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Click on the links below to explore information and resources.
on specific conditions that have been featured
during CBSS Training & Outreach activities.

For more information on specific conditions not featured on this page,
please visit the National Center for Deaf-blindness website (here…)

CHARGE Syndrome
Congenital Rubella Syndrome (CRS)
Cortical Visual Impairment
Deaf-blindess (Dual Sensory Impairment)
— includes resources for “deafness” and “blindness” 
Retinopathy of Prematurity (ROP)
  • Definition: From the National Eye Institute website — Retinopathy of prematurity (ROP) is a potentially blinding eye disorder that primarily affects premature infants weighing about 2¾ pounds (1250 grams) or less that are born before 31 weeks of gestation. (A full-term pregnancy has a gestation of 38–42 weeks). The smaller a baby is at birth, the more likely that baby is to develop ROP. This disorder—which usually develops in both eyes—is one of the most common causes of visual loss in childhood and can lead to lifelong vision impairment and blindness. ROP was first diagnosed in 1942.
  • ROP Stages: From the National Eye Institute website — 
    • Stage I — Mildly abnormal blood vessel growth. Many children who develop stage I improve with no treatment and eventually develop normal vision. The disease resolves on its own without further progression.
    • Stage II — Moderately abnormal blood vessel growth. Many children who develop stage II improve with no treatment and eventually develop normal vision. The disease resolves on its own without further progression.
    • Stage III — Severely abnormal blood vessel growth. The abnormal blood vessels grow toward the center of the eye instead of following their normal growth pattern along the surface of the retina. Some infants who develop stage III improve with no treatment and eventually develop normal vision. However, when infants have a certain degree of Stage III and “plus disease” develops, treatment is considered. “Plus disease” means that the blood vessels of the retina have become enlarged and twisted, indicating a worsening of the disease. Treatment at this point has a good chance of preventing retinal detachment.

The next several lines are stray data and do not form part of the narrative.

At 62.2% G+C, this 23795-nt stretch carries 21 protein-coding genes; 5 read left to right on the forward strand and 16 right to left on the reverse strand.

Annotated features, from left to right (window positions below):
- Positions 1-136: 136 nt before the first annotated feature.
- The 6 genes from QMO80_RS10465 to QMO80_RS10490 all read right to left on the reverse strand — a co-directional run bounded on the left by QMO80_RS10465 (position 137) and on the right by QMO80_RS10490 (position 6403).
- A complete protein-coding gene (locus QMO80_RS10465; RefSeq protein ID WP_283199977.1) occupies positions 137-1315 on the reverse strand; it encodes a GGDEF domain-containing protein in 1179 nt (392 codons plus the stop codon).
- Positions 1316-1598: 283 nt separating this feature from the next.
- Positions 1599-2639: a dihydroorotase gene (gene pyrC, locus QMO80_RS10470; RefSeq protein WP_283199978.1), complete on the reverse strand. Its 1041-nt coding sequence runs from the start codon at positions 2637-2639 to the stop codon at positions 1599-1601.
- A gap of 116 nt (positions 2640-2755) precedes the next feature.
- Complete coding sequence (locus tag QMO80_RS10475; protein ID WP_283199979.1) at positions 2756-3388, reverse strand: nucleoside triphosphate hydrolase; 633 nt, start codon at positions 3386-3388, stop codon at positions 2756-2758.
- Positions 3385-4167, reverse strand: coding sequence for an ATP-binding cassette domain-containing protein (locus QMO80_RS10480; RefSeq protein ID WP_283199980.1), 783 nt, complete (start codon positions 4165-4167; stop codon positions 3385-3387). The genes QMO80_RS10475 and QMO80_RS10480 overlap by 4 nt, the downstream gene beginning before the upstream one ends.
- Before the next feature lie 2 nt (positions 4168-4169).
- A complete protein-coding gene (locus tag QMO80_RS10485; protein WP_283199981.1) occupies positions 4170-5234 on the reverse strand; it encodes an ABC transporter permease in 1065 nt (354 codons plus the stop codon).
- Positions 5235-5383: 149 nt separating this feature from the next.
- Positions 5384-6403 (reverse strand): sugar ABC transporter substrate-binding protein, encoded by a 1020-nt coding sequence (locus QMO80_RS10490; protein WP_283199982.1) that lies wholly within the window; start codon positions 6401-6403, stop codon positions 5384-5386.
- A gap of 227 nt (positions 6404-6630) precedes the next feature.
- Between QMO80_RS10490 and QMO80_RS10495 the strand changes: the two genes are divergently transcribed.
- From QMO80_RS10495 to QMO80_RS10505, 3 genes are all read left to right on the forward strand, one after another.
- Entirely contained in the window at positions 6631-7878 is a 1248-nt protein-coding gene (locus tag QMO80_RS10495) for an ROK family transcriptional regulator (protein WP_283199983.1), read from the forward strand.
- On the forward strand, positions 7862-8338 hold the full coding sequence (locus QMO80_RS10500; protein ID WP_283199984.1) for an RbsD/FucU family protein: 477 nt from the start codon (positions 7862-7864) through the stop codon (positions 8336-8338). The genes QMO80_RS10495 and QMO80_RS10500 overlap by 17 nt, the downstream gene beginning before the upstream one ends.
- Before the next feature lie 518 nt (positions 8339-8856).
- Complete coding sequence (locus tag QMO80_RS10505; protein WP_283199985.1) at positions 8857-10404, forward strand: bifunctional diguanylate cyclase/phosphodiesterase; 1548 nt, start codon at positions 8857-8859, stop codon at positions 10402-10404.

• Stage IV — Partially detached retina. Traction from the scar produced by bleeding, abnormal vessels pulls the retina away from the wall of the eye.
    • Stage V — Completely detached retina and the end stage of the disease. If the eye is left alone at this stage, the baby can have severe visual impairment and even blindness.
  • More: Most babies who develop ROP have stages I or II. However, in a small number of babies, ROP worsens, sometimes very rapidly. Untreated ROP threatens to destroy vision. Infants with ROP are considered to be at higher risk for developing certain eye problems later in life, such as retinal detachment, myopia (nearsightedness), strabismus (crossed eyes), amblyopia (lazy eye), and glaucoma. In many cases, these eye problems can be treated or controlled.
  • Link: Learn more about ROP, including causes, treatment, research, and current relevant news and issues on the National Eye Institute (NEI) website here… 
  • Link: ROP page on the American Association for Pediatric Ophthalmology and Strabismus (AAPOS) website here… 
  • Link: ROP page on the American Academy of Ophthalmology website here… 
  • Link: 10 Tips from the Parenting Trenches — Shared Advice from Parents of Visually Impaired Children — from the reSources Newsletter here… 
  • Link: Medline Plus information on ROP from the U.S. National Library of Medicine here… 
Usher Syndrome
 

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